4) For those households whose self-employment income is not averaged but is instead calculated on an anticipated basis, add any capital gains the household anticipates it will receive in the next 12 months, starting with the date the application is filed, and divide this amount by 12. This amount shall be used in successive certification periods during the next 12 months, except that a new average monthly amount shall be calculated over this 12-month period if the anticipated amount of capital gains changes. Add the anticipated monthly amount of capital gains to the anticipated monthly self-employment income, and subtract the cost of producing the self-employment income. The cost of producing the self-employment income will be calculated by anticipating the monthly allowable costs of producing the self-employment income. self-employment standard deduction.

Calculation I - Gross Income

(a) Anticipated capital gains for 12-month period beginning with date of application.

(b) + Anticipated gross self-employment income.

(c) = Gross self-employment income.

Calculation II - Costs of Operations

(a) Gross allowable costs of operation.

(b) + Gross depreciation.

(c) = Total cost of operation.

Calculation III - Net Self-employment Income

(a) Gross self-employment income.

(b) - Total cost of operation self-employment standard deduction

(c) Divided by 12

(d) = Net monthly self-employment income.

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CHILD CARE

11003.9.1 Countable Income

A. All sources of income, earned (such as wages) and unearned (such as child support, social security pensions, etc.) are countable income when determining a family's monthly gross income. Monthly gross income typically includes the following:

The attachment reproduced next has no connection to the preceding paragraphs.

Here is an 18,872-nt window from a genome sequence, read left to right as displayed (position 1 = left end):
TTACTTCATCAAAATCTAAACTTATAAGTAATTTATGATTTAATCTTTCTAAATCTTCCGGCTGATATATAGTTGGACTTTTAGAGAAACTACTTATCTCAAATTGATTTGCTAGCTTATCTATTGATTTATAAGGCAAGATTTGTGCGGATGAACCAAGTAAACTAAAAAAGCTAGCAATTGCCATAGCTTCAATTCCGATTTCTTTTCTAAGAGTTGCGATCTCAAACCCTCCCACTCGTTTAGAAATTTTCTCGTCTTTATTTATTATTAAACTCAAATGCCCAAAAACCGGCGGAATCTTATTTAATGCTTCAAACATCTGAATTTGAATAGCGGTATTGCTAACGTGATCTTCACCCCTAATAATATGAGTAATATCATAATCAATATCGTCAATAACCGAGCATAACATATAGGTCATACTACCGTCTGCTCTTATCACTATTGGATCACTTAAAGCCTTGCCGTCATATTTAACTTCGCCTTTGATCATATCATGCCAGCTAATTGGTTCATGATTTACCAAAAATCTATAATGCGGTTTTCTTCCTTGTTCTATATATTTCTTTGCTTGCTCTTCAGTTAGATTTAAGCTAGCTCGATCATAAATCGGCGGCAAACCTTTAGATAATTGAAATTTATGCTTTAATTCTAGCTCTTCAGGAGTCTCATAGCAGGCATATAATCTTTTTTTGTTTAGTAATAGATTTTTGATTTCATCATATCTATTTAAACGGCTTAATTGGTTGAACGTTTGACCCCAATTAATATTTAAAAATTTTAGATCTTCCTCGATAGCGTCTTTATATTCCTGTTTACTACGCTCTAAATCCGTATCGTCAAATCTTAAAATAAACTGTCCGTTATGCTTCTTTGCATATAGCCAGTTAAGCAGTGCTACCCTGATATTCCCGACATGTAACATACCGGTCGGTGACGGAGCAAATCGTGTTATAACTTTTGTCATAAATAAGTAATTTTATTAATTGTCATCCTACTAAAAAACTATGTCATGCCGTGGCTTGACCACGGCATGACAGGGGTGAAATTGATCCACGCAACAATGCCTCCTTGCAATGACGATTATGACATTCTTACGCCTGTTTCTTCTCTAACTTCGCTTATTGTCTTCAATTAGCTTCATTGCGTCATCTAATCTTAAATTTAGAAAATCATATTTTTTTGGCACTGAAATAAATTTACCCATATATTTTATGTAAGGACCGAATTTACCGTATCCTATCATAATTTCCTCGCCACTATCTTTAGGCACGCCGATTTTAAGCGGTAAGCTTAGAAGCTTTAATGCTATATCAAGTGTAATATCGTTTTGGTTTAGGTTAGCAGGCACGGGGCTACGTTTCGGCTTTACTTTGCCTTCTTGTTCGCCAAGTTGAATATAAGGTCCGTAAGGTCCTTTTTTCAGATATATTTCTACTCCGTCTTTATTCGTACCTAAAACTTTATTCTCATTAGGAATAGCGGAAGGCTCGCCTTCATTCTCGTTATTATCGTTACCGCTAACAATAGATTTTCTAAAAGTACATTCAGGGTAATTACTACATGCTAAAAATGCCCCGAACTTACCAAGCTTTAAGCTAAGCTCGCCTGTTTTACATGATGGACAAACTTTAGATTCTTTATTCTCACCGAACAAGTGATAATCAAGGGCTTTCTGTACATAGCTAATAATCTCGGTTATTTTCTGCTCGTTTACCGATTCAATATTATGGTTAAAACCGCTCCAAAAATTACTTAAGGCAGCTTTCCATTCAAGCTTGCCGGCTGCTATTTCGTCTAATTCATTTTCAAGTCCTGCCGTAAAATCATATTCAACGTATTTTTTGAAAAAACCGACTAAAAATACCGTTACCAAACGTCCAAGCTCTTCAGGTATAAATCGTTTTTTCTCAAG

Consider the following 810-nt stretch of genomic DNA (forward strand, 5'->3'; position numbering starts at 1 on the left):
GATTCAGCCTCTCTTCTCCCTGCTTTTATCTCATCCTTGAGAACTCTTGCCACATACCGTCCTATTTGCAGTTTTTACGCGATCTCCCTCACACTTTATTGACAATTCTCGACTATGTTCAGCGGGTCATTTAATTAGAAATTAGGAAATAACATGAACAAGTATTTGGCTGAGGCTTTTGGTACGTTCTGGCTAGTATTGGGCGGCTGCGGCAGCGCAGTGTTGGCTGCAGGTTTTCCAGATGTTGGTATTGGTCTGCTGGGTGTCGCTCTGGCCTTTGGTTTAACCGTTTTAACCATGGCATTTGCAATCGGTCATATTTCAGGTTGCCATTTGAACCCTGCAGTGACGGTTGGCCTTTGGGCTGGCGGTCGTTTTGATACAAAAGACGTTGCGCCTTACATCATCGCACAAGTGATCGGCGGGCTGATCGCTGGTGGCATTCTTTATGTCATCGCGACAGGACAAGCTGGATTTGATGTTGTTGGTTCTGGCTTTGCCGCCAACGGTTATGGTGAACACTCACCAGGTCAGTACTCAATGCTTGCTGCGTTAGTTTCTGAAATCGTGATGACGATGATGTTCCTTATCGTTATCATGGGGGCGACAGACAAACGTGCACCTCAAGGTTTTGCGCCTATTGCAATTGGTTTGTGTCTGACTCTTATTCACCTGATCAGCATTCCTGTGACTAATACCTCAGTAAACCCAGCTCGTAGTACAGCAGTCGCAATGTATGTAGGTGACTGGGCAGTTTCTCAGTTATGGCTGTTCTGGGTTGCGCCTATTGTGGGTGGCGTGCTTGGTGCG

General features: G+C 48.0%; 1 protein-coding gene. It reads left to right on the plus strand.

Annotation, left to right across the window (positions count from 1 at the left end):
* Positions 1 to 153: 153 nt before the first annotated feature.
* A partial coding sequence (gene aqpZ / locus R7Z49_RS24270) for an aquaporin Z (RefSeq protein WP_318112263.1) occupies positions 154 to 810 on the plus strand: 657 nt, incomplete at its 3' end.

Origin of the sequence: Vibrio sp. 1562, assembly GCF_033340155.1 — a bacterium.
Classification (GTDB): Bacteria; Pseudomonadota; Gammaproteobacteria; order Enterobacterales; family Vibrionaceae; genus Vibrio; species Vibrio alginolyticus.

1. Money from wages or salary, such as total money earnings from work performed as an employee, including wages, salary, Armed Forces pay, commissions, tips, piece rate payments and cash bonuses earned before deductions are made for taxes, bonds, pensions, union dues, etc.

2. Gross income from farm or non-farm self-employment is determined by subtracting business expenses such as supplies, equipment, etc. from gross proceeds the self-employment standard deduction for producing income as described below. The individual's personal expenses (lunch, transportation, income tax, etc.) are not deducted as business expenses but are deducted by using the TANF standard allowance for work connected expenses. In the case of unusual situations (such as parent/caretaker just beginning business), refer to DSSM 9056 and 9074.

Self-Employment Standard Deduction for Producing Income

The cost for producing income is a standard deduction of the gross income. This standard deduction is a percentage of the gross income determined annually and listed in the Cost-of-Living Adjustment (COLA) notice each October.

The standard deduction is considered the cost to produce income. The gross income test is applied after the standard deduction. The earned income deductions are then applied to the net self-employment income and any other earned income in the household.